Slotted Split Flap

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DaveK

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I ran across something I’ve never seen before, what I can best describe as a slotted split flap. I saw a plane that looked like a Tailwind W10, but metal wing and bigger. Nothing special there, but the flaps where airfoil shaped with hinge axis well forward of flap leading edge and flush with bottom of wing. So flap rotates down opening a slot, but doesn’t translates back like a normal slotted flap since the hinge axis isn’t below the wing. The typical aileron torque tube found on Tailwinds was there in front of the retracted flap leading edge.
Anybody see a flap like this? Any data on how it performs?
 

Vigilant1

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The top surface of the wing showed no sign of a flap at all (like a normal split flap), but instead of a simple solid hinge underneath the flap is instead on arms that result in a slot between the undersurface of the wing and the top of the flap when deployed?

I don't recall seeing an arrangement like that. I, too, wonder what the intent was and how it performs. It would seem that the flow through the flap could reduce the turbulent low pressure area on the back side of a regular split flap (between the top of the deployed flap and the underside of the wing), so maybe this was intended to reduce drag when the flaps are open.

Perkins and Hage cited some NACA reports indicating (for the airfoils and flap sizes studied) that a split flap at 45 deg deflection provides a higher Clmax than a plain flap, and provides a better L/D at Clmax, too. That always looked counterintuitive to me--the open split flaps just look so draggy. With the added advantage that the split flap leaves the top of the wing totally smooth, they seem to offer some potential advantages for some applications.
 

DaveK

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This one wasn’t really a split flap though. The top skin went back part way, but didn’t cover the entire flap when retracted. I’d imagine it would have a bit less drag and similar lift to a split, but that is just a guess. I’d think that you get some lift on the leading edge of the flap due to the flow through the slot, but still get a pretty big detached wake from trailing edge of wing and the top of flap.

One advantage is it is very clean when retracted and simple.
 

jedi

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This one wasn’t really a split flap though. The top skin went back part way, but didn’t cover the entire flap when retracted. I’d imagine it would have a bit less drag and similar lift to a split, but that is just a guess. I’d think that you get some lift on the leading edge of the flap due to the flow through the slot, but still get a pretty big detached wake from trailing edge of wing and the top of flap.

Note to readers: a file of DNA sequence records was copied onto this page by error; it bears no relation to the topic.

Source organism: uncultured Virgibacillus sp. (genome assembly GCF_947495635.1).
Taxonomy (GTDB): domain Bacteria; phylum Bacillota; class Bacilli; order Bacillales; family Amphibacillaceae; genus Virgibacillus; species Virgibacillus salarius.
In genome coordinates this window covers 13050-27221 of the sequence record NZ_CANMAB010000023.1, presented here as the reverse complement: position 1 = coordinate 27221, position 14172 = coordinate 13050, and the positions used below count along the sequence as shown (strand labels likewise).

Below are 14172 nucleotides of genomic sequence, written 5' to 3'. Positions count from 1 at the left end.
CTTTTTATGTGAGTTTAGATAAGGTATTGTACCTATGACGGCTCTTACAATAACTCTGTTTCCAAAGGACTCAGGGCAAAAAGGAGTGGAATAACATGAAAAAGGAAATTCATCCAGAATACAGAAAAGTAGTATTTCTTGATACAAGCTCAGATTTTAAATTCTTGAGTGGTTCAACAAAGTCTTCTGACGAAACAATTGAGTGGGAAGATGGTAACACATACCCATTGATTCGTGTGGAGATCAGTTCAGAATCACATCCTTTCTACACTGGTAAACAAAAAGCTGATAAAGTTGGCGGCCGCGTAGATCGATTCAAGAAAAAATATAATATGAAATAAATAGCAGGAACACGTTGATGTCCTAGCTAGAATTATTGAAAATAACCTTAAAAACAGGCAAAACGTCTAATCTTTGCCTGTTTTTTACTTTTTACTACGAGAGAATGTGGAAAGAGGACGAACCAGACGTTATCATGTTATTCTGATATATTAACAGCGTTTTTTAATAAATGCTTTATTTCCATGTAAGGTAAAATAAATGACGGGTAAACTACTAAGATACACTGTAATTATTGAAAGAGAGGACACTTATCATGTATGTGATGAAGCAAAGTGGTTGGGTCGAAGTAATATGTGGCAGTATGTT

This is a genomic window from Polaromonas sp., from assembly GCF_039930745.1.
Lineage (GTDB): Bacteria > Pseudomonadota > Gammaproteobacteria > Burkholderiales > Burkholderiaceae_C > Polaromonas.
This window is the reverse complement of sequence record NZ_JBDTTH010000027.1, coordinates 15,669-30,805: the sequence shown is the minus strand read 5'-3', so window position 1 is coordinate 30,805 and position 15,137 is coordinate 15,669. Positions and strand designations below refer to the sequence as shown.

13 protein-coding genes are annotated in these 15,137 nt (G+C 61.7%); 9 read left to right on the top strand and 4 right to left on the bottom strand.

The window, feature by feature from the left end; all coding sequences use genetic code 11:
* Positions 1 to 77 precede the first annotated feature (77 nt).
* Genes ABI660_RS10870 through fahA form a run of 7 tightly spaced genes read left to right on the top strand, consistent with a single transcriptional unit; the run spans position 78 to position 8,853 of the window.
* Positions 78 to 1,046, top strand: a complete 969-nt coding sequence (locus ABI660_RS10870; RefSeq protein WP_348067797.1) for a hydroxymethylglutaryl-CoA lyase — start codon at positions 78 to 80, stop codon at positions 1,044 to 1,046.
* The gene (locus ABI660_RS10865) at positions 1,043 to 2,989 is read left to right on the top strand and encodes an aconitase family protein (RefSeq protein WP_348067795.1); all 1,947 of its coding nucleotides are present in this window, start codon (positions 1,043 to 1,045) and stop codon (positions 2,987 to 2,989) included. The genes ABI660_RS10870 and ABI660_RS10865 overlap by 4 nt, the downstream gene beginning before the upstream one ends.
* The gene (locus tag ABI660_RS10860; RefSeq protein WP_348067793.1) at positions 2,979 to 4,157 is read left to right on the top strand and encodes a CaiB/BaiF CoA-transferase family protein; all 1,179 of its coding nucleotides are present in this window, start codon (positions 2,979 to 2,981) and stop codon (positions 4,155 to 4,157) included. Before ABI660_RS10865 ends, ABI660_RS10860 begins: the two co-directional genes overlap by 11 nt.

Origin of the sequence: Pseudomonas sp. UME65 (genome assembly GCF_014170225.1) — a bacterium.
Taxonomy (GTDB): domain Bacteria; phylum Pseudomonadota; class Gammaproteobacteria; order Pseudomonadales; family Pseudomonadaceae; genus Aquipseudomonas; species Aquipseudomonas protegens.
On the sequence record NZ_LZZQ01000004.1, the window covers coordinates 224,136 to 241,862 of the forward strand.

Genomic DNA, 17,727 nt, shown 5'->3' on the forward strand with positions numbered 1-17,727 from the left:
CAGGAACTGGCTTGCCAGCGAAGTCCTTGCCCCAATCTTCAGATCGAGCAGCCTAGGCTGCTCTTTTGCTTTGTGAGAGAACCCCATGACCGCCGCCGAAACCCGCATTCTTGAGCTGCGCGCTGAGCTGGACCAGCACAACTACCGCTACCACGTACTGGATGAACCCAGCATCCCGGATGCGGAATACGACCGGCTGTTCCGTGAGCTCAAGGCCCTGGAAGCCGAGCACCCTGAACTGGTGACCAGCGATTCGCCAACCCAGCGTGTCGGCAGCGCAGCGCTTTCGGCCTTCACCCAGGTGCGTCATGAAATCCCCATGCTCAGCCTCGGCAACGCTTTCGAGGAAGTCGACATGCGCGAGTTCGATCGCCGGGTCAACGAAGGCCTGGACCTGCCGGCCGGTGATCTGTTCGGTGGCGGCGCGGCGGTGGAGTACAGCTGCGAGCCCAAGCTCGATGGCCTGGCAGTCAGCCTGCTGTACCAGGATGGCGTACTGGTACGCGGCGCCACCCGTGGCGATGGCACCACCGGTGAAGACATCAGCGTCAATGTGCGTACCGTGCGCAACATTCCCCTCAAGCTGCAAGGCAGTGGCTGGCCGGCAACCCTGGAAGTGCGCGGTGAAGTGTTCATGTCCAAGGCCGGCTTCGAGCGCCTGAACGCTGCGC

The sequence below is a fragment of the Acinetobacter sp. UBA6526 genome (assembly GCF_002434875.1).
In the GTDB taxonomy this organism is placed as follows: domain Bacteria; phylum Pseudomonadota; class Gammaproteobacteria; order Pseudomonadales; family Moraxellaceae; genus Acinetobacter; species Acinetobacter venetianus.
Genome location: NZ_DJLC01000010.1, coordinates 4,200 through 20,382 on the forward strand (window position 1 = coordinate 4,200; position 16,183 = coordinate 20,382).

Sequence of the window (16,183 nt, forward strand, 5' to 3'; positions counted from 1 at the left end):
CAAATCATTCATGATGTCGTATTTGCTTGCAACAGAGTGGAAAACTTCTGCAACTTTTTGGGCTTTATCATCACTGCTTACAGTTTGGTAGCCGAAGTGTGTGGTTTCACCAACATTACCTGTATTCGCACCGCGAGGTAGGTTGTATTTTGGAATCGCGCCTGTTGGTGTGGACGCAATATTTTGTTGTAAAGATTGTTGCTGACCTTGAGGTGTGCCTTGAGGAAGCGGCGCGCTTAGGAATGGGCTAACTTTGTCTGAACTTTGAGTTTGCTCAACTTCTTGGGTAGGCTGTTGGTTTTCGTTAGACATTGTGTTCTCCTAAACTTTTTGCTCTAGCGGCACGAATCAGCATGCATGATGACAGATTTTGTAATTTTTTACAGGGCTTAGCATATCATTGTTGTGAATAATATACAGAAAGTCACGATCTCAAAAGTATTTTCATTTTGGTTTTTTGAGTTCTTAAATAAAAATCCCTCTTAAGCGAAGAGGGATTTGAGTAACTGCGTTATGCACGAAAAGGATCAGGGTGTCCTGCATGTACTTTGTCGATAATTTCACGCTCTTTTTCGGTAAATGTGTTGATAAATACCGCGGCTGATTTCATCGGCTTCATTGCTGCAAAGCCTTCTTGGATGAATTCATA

One advantage is it is very clean when retracted and simple.
Sounds like a good idea to me. Lots of potential. The Cessna 310 has a split flap. I too thought when reading about split flaps that they would have a great deal of drag. I was always impressed with the effectiveness of the C-310s split flap. The one you describe sounds like a possible improvement.

The exposed upper surface of the rear of the flap could be rigged as a negative flap position for additional aerodynamic effect. In a flying wing it could provide the reflex to help stability and could even be variable to effect a pitch trim capability.

I can see where the application to a swept wing could have additional benefits in the drag reduction area but won't go into details at this time.
 

DaveK

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I dug out my copy of Theory of Wing Sections after a good search (just moved) and for a true split flap having a slot is detrimental. Significant loss of CLmax. A split flap with an airfoil shaped instead of flat shaped flap?
 

Vigilant1

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I dug out my copy of Theory of Wing Sections after a good search (just moved) and for a true split flap having a slot is detrimental. Significant loss of CLmax.
I think I see what you are looking at (it's page 202 in my edition).
" The effect of a gap between the wing surface and a split flap with a nominal chord of 0.20c hinged at 0.80cfrom the leading edge of the section is sown in Fig 109. The data shows that the loss of maximum lift coefficient associated with the gap is considerably grater than that caused by removing te same are from the trailing edge of the flap."
This doesn't surprise me. I figured the biggest impact of the slot would be to reduce drag (by reducing the extent of the low pressure zone behind/above the deployed split flap and below the main wing's trailing edge). Unfortunately, TOWS doesn't talk about the impact the slot has on drag.
In most of the designs I've considered, the primary utility of flaps is as a means of controlling approach angle (glide path). In this role, their drag is welcome, so "conventional" split flaps would be fine. The fact they are simple to fabricate and (compared to most plain flaps) leave the wing with fewer gaps/air bleed through when they are retracted are also attractive features.
 
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